The individual states in the United States are sometimes called "laboratories of democracy" because they can experiment with innovative policy ideas. This allows other states and the nation as a whole to see if the new ideas work or not before they adopt them.
The idea that states are ideal laboratories for democracy was popularized in the New State Ice Co. v. Liebmann case by U.S. Supreme Court Justice Louis Brandeis. This idea derives from the federal system of government on which the U.S. system rests, in which the federal government and the state governments control overlapping but distinct administrative functions.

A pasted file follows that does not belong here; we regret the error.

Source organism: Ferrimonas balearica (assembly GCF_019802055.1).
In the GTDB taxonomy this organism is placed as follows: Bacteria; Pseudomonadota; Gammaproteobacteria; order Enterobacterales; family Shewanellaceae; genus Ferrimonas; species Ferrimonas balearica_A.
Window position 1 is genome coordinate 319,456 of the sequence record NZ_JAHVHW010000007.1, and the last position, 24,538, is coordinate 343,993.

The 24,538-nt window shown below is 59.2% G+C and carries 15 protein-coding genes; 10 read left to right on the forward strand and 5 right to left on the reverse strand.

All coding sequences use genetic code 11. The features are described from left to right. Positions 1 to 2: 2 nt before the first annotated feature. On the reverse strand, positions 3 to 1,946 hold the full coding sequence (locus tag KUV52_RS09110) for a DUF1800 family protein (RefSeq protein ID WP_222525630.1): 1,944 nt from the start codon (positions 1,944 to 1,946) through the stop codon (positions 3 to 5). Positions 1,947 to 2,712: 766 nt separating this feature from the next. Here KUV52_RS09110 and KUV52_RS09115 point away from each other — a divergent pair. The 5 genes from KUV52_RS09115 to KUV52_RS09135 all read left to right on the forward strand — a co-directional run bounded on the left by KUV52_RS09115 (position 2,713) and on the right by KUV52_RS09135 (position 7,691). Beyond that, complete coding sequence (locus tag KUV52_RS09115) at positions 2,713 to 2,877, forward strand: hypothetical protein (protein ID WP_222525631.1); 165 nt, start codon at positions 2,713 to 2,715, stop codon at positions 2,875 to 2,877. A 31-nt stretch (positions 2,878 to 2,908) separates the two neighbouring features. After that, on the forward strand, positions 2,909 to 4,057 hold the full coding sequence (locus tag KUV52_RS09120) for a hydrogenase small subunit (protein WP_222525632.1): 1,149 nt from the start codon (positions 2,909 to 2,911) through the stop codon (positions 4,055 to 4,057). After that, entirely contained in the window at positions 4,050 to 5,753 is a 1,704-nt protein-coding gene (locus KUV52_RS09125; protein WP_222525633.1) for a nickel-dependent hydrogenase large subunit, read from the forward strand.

Many states have been laboratories for new ideas. For example, in 2012, Washington and Colorado passed laws legalizing recreational marijuana use. Although such use is illegal nationally and in all other states, Washington and Colorado are seeing whether drug legalization is a benefit or a detriment to society. If it goes well there, similar laws could pass in other states and eventually even the entire U.S.
Political experiments like this have happened throughout U.S. history. One much older example is a woman's right to vote. Though the nation as a whole did not permit women to vote until the passage of the 19th amendment in 1919, many states had given women the right to vote far sooner than that. When giving women the vote in Wyoming, California and other states did not cause disaster, other states went along, a trend that culminated in the passage of the 19th Amendment.